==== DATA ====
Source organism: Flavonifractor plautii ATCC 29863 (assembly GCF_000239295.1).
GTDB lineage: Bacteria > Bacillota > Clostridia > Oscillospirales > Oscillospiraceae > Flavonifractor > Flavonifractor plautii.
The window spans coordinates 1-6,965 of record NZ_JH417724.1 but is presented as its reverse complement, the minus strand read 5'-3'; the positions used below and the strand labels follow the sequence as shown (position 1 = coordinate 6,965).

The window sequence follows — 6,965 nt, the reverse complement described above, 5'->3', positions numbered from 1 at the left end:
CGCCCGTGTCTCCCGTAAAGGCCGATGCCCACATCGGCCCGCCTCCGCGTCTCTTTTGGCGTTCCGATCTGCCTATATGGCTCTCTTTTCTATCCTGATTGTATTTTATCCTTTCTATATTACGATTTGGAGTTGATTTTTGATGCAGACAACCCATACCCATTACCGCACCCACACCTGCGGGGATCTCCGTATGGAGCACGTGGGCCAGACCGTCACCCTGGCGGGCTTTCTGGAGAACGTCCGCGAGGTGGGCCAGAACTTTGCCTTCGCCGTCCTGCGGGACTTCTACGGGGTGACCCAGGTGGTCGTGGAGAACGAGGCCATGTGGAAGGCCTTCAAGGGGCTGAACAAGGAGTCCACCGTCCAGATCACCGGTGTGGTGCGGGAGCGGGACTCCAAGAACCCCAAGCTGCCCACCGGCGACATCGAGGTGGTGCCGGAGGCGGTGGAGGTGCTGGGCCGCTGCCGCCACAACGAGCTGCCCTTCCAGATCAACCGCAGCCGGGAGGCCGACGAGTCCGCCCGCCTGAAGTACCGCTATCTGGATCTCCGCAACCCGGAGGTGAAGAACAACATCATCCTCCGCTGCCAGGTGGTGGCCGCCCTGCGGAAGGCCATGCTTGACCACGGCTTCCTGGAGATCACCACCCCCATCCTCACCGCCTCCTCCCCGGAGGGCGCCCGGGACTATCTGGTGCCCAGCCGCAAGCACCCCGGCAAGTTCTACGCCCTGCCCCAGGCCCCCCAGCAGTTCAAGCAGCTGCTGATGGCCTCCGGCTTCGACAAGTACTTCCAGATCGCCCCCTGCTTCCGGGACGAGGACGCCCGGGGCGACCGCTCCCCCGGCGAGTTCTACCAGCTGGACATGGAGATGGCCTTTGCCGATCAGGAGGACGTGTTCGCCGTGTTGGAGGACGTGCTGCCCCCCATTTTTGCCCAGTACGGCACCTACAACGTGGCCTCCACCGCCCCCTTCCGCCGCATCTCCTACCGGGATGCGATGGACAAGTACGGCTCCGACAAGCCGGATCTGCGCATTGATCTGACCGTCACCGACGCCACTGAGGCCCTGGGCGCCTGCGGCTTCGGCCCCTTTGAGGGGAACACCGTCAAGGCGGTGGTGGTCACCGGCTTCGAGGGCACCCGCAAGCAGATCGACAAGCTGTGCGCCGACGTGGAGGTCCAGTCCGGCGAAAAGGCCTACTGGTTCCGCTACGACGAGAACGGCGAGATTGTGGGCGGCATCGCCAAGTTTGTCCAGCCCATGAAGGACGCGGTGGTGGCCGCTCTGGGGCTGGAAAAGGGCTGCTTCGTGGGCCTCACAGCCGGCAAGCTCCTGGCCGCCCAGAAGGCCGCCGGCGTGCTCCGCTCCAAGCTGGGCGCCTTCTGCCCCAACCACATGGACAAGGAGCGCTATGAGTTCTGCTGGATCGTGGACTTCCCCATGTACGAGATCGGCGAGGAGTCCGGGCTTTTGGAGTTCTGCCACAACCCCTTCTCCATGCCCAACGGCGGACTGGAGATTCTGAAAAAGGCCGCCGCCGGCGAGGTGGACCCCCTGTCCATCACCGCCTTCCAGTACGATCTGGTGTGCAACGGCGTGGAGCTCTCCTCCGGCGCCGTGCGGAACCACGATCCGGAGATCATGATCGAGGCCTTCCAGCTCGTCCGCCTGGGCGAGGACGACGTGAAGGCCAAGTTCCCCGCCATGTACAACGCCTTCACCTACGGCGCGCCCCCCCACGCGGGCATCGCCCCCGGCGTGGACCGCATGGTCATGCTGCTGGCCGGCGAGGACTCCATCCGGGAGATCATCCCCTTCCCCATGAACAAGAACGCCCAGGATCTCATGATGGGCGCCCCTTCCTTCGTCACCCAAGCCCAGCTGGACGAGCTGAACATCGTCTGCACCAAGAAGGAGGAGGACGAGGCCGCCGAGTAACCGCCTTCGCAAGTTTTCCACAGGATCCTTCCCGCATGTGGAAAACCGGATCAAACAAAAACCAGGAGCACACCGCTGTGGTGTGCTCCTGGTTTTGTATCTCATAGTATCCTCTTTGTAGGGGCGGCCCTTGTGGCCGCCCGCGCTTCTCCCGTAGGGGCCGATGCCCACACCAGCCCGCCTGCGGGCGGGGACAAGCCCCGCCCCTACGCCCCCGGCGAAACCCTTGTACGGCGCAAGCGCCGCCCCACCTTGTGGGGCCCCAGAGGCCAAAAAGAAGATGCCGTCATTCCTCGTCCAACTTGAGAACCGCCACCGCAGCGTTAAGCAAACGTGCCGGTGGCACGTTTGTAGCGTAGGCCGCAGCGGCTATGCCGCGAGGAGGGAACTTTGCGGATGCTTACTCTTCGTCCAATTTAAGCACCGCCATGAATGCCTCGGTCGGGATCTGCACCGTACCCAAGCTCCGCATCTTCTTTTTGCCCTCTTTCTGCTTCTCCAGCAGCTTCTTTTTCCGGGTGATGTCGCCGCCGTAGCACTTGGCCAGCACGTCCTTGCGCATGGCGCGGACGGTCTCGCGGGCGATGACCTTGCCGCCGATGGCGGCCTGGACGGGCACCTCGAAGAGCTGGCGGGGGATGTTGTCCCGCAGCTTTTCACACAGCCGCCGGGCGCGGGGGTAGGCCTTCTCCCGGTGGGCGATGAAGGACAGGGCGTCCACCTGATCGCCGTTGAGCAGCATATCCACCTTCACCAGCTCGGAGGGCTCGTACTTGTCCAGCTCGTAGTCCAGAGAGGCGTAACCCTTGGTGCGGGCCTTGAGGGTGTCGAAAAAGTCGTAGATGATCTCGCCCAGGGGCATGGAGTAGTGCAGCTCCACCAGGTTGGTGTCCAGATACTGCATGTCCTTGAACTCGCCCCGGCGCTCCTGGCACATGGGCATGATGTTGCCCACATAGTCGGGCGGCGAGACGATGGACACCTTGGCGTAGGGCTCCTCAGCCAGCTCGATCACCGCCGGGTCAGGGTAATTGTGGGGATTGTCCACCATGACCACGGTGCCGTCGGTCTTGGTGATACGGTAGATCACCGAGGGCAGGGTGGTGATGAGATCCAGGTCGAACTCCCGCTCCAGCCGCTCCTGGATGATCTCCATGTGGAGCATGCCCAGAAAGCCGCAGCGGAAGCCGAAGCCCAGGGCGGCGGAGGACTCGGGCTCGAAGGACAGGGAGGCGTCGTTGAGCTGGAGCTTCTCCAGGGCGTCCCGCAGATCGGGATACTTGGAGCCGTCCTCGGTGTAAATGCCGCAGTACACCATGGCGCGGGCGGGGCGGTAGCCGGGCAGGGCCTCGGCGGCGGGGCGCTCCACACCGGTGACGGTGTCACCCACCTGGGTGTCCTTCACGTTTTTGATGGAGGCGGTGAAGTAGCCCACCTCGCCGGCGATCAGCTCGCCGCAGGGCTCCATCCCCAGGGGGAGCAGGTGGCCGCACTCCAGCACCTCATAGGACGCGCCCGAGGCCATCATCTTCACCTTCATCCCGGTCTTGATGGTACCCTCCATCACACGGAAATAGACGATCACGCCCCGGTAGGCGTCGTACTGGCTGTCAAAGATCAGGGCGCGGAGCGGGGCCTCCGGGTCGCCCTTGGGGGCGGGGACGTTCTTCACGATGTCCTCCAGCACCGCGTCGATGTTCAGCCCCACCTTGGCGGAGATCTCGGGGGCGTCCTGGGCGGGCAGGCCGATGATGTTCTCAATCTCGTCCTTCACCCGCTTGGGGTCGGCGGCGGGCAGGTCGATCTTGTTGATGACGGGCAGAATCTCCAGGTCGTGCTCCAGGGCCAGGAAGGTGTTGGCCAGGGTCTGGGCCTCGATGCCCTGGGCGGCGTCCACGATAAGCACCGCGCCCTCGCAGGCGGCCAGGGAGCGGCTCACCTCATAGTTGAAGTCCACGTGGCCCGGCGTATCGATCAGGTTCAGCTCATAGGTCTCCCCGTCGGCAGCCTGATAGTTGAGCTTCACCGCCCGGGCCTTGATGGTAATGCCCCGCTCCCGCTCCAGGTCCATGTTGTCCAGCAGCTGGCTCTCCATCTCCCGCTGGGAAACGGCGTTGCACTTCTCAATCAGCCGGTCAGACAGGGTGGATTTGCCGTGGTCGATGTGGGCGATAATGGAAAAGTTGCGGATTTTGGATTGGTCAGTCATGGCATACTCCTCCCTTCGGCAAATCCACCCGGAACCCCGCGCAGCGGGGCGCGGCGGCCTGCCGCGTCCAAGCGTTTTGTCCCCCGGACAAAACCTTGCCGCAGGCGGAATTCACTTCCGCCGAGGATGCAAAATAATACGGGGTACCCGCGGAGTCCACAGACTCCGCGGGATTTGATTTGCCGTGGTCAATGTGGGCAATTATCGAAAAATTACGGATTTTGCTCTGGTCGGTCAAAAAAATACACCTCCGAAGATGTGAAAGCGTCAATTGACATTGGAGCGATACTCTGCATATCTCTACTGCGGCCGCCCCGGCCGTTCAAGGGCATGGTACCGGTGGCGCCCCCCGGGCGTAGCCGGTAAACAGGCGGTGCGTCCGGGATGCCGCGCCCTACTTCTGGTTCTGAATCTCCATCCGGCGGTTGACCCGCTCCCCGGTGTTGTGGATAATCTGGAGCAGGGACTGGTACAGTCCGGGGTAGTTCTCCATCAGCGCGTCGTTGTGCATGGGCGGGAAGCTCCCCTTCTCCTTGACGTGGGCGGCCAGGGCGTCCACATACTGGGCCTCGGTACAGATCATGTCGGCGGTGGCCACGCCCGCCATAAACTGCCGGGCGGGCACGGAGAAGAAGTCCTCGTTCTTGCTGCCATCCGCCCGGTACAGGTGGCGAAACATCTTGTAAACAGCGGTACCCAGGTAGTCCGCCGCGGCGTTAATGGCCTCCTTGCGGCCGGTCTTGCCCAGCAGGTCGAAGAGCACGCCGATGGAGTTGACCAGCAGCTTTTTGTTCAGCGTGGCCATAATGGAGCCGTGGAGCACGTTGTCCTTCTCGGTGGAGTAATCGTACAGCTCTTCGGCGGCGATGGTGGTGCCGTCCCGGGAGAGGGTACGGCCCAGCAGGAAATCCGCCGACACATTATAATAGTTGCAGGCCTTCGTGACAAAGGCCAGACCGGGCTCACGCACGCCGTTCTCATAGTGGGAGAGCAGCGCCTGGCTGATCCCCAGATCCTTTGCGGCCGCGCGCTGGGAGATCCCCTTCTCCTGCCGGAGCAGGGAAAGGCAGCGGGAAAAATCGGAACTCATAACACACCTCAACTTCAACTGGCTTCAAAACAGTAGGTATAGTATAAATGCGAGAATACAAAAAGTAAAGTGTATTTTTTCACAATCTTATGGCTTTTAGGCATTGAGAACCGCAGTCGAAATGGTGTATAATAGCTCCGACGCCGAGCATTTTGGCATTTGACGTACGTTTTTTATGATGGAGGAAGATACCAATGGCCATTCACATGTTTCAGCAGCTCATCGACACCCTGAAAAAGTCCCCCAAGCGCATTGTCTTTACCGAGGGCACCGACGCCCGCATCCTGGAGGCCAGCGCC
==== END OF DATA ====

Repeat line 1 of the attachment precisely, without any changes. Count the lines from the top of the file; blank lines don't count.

Source organism: Flavonifractor plautii ATCC 29863 (assembly GCF_000239295.1).